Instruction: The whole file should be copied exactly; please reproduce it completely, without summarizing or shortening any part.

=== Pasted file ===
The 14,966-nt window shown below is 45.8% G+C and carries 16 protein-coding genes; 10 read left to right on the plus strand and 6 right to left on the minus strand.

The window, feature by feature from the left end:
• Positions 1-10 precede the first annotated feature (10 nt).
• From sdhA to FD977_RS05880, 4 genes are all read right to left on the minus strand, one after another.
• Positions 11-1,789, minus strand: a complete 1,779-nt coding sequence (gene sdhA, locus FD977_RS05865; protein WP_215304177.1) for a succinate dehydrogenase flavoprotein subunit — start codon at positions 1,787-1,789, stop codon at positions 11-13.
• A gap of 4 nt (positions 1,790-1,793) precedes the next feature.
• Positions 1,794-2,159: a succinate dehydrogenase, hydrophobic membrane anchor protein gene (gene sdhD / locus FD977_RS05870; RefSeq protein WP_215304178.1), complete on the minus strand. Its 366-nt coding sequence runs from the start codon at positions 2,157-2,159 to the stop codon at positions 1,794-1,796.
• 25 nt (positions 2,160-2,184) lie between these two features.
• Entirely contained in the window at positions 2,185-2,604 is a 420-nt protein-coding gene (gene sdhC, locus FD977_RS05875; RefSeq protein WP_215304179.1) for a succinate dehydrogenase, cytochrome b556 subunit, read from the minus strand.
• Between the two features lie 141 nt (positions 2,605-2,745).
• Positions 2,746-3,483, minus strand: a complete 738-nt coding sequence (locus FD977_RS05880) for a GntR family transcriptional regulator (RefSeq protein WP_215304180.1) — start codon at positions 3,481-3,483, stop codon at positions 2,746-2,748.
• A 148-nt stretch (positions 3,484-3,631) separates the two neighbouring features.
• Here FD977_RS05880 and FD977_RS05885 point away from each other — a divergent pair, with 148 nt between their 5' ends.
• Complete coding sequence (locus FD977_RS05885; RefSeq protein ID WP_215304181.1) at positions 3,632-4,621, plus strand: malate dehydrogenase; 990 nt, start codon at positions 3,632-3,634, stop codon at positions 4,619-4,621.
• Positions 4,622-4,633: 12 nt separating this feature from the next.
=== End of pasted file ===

The 14,966-nt window shown below is 45.8% G+C and carries 16 protein-coding genes; 10 read left to right on the plus strand and 6 right to left on the minus strand.

The window, feature by feature from the left end:
• Positions 1-10 precede the first annotated feature (10 nt).
• From sdhA to FD977_RS05880, 4 genes are all read right to left on the minus strand, one after another.
• Positions 11-1,789, minus strand: a complete 1,779-nt coding sequence (gene sdhA, locus FD977_RS05865; protein WP_215304177.1) for a succinate dehydrogenase flavoprotein subunit — start codon at positions 1,787-1,789, stop codon at positions 11-13.
• A gap of 4 nt (positions 1,790-1,793) precedes the next feature.
• Positions 1,794-2,159: a succinate dehydrogenase, hydrophobic membrane anchor protein gene (gene sdhD / locus FD977_RS05870; RefSeq protein WP_215304178.1), complete on the minus strand. Its 366-nt coding sequence runs from the start codon at positions 2,157-2,159 to the stop codon at positions 1,794-1,796.
• 25 nt (positions 2,160-2,184) lie between these two features.
• Entirely contained in the window at positions 2,185-2,604 is a 420-nt protein-coding gene (gene sdhC, locus FD977_RS05875; RefSeq protein WP_215304179.1) for a succinate dehydrogenase, cytochrome b556 subunit, read from the minus strand.
• Between the two features lie 141 nt (positions 2,605-2,745).
• Positions 2,746-3,483, minus strand: a complete 738-nt coding sequence (locus FD977_RS05880) for a GntR family transcriptional regulator (RefSeq protein WP_215304180.1) — start codon at positions 3,481-3,483, stop codon at positions 2,746-2,748.
• A 148-nt stretch (positions 3,484-3,631) separates the two neighbouring features.
• Here FD977_RS05880 and FD977_RS05885 point away from each other — a divergent pair, with 148 nt between their 5' ends.
• Complete coding sequence (locus FD977_RS05885; RefSeq protein ID WP_215304181.1) at positions 3,632-4,621, plus strand: malate dehydrogenase; 990 nt, start codon at positions 3,632-3,634, stop codon at positions 4,619-4,621.
• Positions 4,622-4,633: 12 nt separating this feature from the next.